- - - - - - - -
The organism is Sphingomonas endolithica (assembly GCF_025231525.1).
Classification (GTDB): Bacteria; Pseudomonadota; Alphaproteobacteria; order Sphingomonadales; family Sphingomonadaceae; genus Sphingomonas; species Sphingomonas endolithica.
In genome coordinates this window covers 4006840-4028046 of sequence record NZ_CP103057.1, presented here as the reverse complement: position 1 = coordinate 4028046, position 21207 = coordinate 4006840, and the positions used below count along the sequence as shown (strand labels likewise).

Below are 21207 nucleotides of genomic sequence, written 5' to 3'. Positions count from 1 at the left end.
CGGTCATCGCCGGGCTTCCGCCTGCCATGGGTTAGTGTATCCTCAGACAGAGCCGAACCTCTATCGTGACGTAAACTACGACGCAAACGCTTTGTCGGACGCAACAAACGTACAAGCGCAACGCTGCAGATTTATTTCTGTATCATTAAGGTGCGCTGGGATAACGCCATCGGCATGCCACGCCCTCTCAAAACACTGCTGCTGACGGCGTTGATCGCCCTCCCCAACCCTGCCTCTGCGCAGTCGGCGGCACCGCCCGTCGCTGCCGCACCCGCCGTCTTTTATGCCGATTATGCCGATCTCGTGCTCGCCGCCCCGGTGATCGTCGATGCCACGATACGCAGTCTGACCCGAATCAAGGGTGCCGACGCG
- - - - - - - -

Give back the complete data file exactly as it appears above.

The organism is Sphingomonas endolithica (assembly GCF_025231525.1).
Classification (GTDB): Bacteria; Pseudomonadota; Alphaproteobacteria; order Sphingomonadales; family Sphingomonadaceae; genus Sphingomonas; species Sphingomonas endolithica.
In genome coordinates this window covers 4006840-4028046 of sequence record NZ_CP103057.1, presented here as the reverse complement: position 1 = coordinate 4028046, position 21207 = coordinate 4006840, and the positions used below count along the sequence as shown (strand labels likewise).

Below are 21207 nucleotides of genomic sequence, written 5' to 3'. Positions count from 1 at the left end.
CGGTCATCGCCGGGCTTCCGCCTGCCATGGGTTAGTGTATCCTCAGACAGAGCCGAACCTCTATCGTGACGTAAACTACGACGCAAACGCTTTGTCGGACGCAACAAACGTACAAGCGCAACGCTGCAGATTTATTTCTGTATCATTAAGGTGCGCTGGGATAACGCCATCGGCATGCCACGCCCTCTCAAAACACTGCTGCTGACGGCGTTGATCGCCCTCCCCAACCCTGCCTCTGCGCAGTCGGCGGCACCGCCCGTCGCTGCCGCACCCGCCGTCTTTTATGCCGATTATGCCGATCTCGTGCTCGCCGCCCCGGTGATCGTCGATGCCACGATACGCAGTCTGACCCGAATCAAGGGTGCCGACGCG